John Bennett, Junior, on whom the distinction fell, proved an able administrator to whom, more than any other, Lloyd's owes the existence of its international system of marine intelligence. This information is collected from all over the world and the Intelligence Department is open day and night throughout the year for the purpose of receiving and distributing the details to subscribers throughout the world to meet their particular requirements.
In 1871 an Act of Parliament granted Lloyd's incorporation. Then, as now, the Corporation of Lloyd's did not itself transact insurance business, but supplied facilities and premises enabling its Members to do so for their own profit or loss, or, as it is termed at Lloyd's, "each for his own part and not one for another."
I have dealt with Lloyd's genesis in some length, albeit at random, because I feel that there, in its infancy, can be found the influence which has moulded the features of the modern Lloyd's. And it is with the operations of the Lloyd's market of the present that I now wish to deal.
The first point I must stress particularly is that Lloyd's is not an Insurance Company; we are a market composed of individuals operating each for himself and not one for another. In fact it may surprise you to know that Underwriters at Lloyd's are in keen competition with one another. Allowing for the evident outward development since the Coffee House days, the same fundamental principles of underwriting then are still followed at Lloyd's. Over a long period of growth we have voluntarily taken steps to improve the security behind our Policies--the first Members' deposits were made before there was any legal obligation to do so, and the Annual Audit was introduced in 1908 before there were any statutory requirements for Underwriters' accounts to be examined by independent Accountants. At the same time a meeting of Members decided that all premiums must be held in trust.
Lloyd's originally was a Marine insurance centre. However, 60 years ago, Non-Marine insurance was underwritten at Lloyd's by a very great insurance man, Cuthbert Heath, although he was at the outset a Marine Underwriter; indeed he continued to write Marine business until his retirement, but his skill as a pioneer of new types of insurance led to his becoming a Non-Marine Underwriter writing a small Marine account. Cuthbert Heath was a genius and, like Angerstein, a man of tremendous foresight and great courage, with a mind remarkably open and receptive to new ideas. New types of insurance were to him a challenge to be accepted rather than a novelty to be avoided. He pioneered many classes of insurance which are today household words--among them Earthquake, Burglary and Theft, Householders' Comprehensive policies, Jewellers' Block policies and All Risks insurance on private jewellery. The development of Aviation insurance also owed much to him. There was one other of Mr. Heath's innovations which sent cold shivers down the spines of Lloyd's competitors in those days. That was the insurance of Loss of Profits--or, as you know it here, Use and Occupancy or Business Interruption insurance. The orthodox market said it would ruin the moral hazard. Mr. Heath replied that he would not grant such a policy to any Assured where there was any moral hazard at all. Loss of Profits insurance is now so generally accepted as an essential business precaution, that the gloomy forebodings of Mr. Heath's critics seem to have been rather exaggerated.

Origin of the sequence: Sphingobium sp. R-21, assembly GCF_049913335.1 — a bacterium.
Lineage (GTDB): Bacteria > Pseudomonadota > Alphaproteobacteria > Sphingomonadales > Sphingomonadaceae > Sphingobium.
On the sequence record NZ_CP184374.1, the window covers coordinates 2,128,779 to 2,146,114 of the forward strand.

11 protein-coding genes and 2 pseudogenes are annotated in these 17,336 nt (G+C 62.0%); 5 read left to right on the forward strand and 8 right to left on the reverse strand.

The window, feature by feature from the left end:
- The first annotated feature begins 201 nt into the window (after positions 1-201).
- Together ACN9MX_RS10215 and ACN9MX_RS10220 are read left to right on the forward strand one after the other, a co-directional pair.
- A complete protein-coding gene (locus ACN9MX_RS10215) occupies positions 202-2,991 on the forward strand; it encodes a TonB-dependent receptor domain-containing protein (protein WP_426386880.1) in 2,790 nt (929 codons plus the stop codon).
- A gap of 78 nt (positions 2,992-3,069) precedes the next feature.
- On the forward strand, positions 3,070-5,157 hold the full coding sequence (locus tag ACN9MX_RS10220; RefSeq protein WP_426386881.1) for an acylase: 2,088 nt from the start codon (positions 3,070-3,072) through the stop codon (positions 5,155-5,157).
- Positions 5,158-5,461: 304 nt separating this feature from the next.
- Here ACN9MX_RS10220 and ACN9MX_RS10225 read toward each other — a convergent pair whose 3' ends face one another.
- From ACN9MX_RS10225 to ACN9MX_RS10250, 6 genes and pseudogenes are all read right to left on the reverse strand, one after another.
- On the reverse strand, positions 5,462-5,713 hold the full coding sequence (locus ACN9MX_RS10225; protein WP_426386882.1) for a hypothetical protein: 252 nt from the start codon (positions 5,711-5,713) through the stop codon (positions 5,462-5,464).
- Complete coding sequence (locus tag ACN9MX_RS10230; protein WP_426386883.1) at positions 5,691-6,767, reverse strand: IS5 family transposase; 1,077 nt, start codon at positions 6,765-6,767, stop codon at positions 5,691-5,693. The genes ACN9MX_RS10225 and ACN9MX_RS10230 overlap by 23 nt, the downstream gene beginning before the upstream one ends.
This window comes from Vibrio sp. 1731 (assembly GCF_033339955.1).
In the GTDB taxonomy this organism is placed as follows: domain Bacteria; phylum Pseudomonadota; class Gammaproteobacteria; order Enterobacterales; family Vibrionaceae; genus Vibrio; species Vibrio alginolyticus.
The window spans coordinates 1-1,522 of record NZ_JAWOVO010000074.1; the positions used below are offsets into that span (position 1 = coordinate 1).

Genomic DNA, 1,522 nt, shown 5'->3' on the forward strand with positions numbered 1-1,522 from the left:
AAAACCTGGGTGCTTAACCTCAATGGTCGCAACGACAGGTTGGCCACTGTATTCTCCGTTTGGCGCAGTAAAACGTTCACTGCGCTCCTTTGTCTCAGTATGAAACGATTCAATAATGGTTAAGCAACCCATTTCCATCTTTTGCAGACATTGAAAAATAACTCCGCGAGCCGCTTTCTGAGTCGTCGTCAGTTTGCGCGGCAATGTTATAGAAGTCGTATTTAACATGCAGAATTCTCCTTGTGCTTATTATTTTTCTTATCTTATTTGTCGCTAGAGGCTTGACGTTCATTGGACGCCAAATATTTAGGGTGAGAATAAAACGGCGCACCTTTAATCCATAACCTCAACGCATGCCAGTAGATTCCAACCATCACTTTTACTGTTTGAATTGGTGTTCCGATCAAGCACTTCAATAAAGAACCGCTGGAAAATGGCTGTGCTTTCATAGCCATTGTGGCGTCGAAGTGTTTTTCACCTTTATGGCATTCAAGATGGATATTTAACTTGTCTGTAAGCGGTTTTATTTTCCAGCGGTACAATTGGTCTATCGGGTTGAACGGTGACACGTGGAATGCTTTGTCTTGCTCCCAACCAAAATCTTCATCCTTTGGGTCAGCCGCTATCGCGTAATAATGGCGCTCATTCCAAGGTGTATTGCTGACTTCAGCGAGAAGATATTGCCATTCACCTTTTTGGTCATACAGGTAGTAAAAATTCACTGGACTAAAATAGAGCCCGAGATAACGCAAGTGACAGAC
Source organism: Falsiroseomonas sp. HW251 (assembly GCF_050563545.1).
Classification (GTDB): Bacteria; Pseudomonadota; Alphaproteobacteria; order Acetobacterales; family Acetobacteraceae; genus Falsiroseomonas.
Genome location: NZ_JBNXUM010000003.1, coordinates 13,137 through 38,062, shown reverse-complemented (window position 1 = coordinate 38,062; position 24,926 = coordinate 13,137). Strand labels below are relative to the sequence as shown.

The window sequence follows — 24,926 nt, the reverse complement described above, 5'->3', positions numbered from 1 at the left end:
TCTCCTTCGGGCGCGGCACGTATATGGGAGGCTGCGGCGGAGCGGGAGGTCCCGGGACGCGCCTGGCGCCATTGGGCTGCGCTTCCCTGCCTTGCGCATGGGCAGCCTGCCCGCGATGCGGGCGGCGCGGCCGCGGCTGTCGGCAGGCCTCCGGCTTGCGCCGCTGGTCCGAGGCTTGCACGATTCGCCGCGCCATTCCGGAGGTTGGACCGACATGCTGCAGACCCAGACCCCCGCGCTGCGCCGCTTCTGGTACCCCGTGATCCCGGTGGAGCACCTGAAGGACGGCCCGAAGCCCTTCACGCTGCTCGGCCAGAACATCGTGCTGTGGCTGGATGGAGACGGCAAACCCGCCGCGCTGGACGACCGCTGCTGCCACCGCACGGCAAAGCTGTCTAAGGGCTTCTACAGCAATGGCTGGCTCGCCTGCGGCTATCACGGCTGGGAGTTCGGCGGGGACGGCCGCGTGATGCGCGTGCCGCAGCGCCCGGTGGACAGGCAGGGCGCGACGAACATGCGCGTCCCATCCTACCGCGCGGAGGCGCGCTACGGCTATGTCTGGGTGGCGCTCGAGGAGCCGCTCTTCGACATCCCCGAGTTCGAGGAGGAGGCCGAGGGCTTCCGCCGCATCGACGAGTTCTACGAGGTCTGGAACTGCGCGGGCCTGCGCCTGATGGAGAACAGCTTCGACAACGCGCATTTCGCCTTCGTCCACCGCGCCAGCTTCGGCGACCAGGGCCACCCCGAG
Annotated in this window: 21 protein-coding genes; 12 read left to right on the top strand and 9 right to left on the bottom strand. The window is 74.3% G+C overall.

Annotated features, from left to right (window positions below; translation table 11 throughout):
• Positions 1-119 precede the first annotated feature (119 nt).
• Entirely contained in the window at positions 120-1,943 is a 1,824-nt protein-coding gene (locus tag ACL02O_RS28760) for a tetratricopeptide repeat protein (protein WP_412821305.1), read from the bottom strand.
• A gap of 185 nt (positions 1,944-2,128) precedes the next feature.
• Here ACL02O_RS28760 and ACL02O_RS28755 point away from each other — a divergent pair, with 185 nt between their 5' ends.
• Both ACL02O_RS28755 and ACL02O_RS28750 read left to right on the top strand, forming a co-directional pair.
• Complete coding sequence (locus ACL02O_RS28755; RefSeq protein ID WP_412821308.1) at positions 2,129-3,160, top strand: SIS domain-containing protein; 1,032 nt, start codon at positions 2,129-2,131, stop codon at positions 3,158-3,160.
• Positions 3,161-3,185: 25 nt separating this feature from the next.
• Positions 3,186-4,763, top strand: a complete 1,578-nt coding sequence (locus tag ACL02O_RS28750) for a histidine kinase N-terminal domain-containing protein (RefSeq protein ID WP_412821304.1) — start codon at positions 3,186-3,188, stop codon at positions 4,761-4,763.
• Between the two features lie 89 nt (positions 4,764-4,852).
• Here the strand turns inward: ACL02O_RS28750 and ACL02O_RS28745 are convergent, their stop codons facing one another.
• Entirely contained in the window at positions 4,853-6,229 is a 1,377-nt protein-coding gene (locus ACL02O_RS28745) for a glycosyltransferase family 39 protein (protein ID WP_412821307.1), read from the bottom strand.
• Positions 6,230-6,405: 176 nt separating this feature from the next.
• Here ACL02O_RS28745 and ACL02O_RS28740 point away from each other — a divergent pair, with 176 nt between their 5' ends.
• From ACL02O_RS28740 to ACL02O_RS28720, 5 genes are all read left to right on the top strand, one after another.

Today quite half the Underwriting Room at Lloyd's is occupied by Underwriters doing only Non-Marine business (whereas there was scarcely one such Underwriter in 1900). Last year the Committee of Lloyd's commemorated the centenary of Mr. Heath's birth by a fund with education as its prime object, and to which the Lloyd's market contributed generously. I have interjected this picture of a great Lloyd's man into my narrative because in the late nineteenth and the early part of the twentieth centuries he left an indelible mark in the history of the development of insurance.
The Lloyd's Act of 1871 was modified by the Act of 1911, which recognised the existence of Non-Marine business at Lloyd's and today the Non-Marine premium income exceeds by a considerable margin the combined Marine and Aviation premium income.
Our first records of premium income date from 1913, when 624 members wrote almost £ 13,000,000 sterling, 70% of which was marine; in 1929, after we had moved from the Royal Exchange, 1412 members wrote a total of £24,000,000 sterling, and after we had moved into our present Building the total premium income of some 4,700 members had reached £233,000,000 sterling, or, in your currency, approximately 625 million dollars.
Over these years large reserves have been built up individually and the Audit test required by the Board of Trade has been constantly reviewed to meet changing conditions. I think it might be appropriate now to give you a short resume of the Security behind a Lloyd's Policy: 1. Premiums Trust Funds, 2. Underwriting Reserves, 3. Each Underwriting Member is liable to the full extent of his private fortune to meet his insurance obligations, 4. Deposit lodged with the Committee of Lloyd's, and 5. Central Fund. Perhaps I should explain Numbers 1 and 5. All premiums received by the Underwriter must be placed in Trust to be used exclusively for the payment of his underwriting liabilities and expenses. In due course each year's account is closed, and only after adequate provision has been made for all outstanding liabilities as required by the Audit Regulations which must be approved by the Board of Trade, and only then, is any profit released to the Underwriter. Every Lloyd's Underwriter is required to contribute annually to the Central Fund, which presently amounts to several million pounds. It is held in trust to meet the underwriting liabilities of any member whose assets, which I have just mentioned, prove to be insufficient to meet his liabilities.